One might think burrs don't have adventures-or affable personalities, for that matter-but this hardcover color comic sets the record straight. According to title character Sticky Burr, "We are very small and covered with tiny hooks, so we stick to things. Sometimes this can be very inconvenient!" To prove his point, assorted images show burrs attached to a rabbit's ear, a soccer ball and a shoelace. Sticky himself temporarily gets attached to a bird's tail ("I hung on as tight as I could") and to a tree trunk, where, while awaiting rescue, he strums his ukulele and invents a Pooh-like song, "Stuck on a tree,/ Won't somebody help me?" until a dragonfly friend tugs him loose. Lechner's (A Froggy Fable) prickly burrs are all face: a roundish shaggy shape, two wide-open eyes, a long line for a mouth and two spindly stick-figure arms. Sticky's close friend, Mossy Burr (identifiable by the red bow on her head), defends Sticky against local bully, Scurvy, and his sidekick Spiny. Lechner has a talent for Burr names (although there is no Raymond) and the burrs' treehouse community even has a newspaper, TheBurrwood Gazette. Using an outdoorsy palette, he intersperses conventional panel layout with torn pages from Sticky's journal, set against leafy backdrops. Lechner creates an engaging nature-oriented story, alternating drolly comic moments with a surprising amount of information about life in the forest. Ages 6-10. (June)Copyright 2007 Reed Business Information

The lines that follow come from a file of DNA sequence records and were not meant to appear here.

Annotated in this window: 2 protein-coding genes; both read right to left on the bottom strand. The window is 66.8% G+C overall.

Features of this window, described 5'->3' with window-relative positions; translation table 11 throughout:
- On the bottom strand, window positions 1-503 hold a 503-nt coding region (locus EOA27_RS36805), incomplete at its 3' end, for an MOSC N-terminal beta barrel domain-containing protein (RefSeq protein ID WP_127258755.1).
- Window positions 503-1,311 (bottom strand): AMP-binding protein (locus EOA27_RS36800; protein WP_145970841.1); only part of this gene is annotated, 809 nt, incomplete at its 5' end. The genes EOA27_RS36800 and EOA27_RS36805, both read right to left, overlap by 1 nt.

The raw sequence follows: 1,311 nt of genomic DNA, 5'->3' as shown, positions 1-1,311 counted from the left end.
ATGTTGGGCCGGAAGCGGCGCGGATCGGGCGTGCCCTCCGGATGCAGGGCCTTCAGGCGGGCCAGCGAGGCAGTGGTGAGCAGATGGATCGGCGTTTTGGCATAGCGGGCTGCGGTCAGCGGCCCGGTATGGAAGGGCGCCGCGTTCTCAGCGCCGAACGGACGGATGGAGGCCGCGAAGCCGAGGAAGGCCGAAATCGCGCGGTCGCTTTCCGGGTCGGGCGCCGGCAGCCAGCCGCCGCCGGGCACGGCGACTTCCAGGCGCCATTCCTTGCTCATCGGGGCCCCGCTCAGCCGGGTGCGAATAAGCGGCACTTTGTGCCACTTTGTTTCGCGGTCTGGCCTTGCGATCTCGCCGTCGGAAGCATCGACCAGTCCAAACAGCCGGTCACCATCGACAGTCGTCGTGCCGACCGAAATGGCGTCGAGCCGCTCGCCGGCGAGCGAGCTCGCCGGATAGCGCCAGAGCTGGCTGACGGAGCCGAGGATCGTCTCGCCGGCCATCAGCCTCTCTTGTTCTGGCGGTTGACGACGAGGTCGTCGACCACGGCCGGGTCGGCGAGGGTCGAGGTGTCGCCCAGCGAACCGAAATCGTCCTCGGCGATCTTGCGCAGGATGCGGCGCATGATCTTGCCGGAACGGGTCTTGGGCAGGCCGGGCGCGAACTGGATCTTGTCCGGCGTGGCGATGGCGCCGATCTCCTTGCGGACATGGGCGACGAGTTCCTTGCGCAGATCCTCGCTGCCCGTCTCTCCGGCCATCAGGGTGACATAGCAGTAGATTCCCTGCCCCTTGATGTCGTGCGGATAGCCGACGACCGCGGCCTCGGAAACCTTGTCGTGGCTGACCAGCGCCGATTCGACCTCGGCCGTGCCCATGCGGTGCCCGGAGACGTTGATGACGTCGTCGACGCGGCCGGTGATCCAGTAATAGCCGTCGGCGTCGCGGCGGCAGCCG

Sticky Burr is a quiet little burr, interested in the creative arts. He writes, paints, and plays the ukulele. He's not at all prickly like Scurvy Burr and Spiny Burr. As one might expect, Scurvy and his buddies tease and taunt him, and chase him out of the forest. With the help of several friends, Sticky gets away from the gang, and his escape leads to more adventures. He arrives back home to save Burrwood Forest from wild dogs. The burrs are very grateful, at least most of them. Scurvy is not so enamored of the hero, and there are hints of more adventures to come. Written in graphic-novel style, the lively and sometimes punny dialogue leads young readers through Sticky's exciting escapades. There are occasional pauses with a page to identify "Insects I Have Known," "Dangers in the Forest," and "Sticky Situations." The illustrations are simple, colorful, and easy to follow. A little reminiscent of the Smurfs, Sticky Burr and his friends will appeal to younger graphic-novel fans.
Carolyn JanssenCopyright 2006 Reed Business Information.
Bridging the turf between easy readers and beginning chapter books, this story stars a very squirrelly squirrel fond of declarations in triplicate: "Got to go. Got to go. Got to go, go, go!" Squirrel's well-meaning overcompensation results in a windfall of food for Mouse, a lively (if one-sided) game with sleepy Turtle and plenty of splashy cheerleading for Rabbit's efforts to snag a lily-pad umbrella from the pond. Gorbachev's appealing watercolors provide the right touches for Moser's wry text, depicting Squirrel's manic activity in a plethora of amusing spots. This kinesthetic trip through Squirrel's "good, good, good day," less predictable than most easy-reader fare, will charm and challenge emergent readers-and the critter's final-page snooze should satisfy on several levels. (Fiction. 5-7)